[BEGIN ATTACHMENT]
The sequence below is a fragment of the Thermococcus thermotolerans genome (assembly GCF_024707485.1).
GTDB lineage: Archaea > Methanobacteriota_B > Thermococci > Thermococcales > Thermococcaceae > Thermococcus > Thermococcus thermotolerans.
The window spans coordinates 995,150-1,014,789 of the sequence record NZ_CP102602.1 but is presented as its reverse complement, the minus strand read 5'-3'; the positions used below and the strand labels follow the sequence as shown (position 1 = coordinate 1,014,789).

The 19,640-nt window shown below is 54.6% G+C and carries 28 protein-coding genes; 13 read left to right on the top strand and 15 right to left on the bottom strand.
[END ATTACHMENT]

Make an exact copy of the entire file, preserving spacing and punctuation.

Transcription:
The sequence below is a fragment of the Thermococcus thermotolerans genome (assembly GCF_024707485.1).
GTDB lineage: Archaea > Methanobacteriota_B > Thermococci > Thermococcales > Thermococcaceae > Thermococcus > Thermococcus thermotolerans.
The window spans coordinates 995,150-1,014,789 of the sequence record NZ_CP102602.1 but is presented as its reverse complement, the minus strand read 5'-3'; the positions used below and the strand labels follow the sequence as shown (position 1 = coordinate 1,014,789).

The 19,640-nt window shown below is 54.6% G+C and carries 28 protein-coding genes; 13 read left to right on the top strand and 15 right to left on the bottom strand.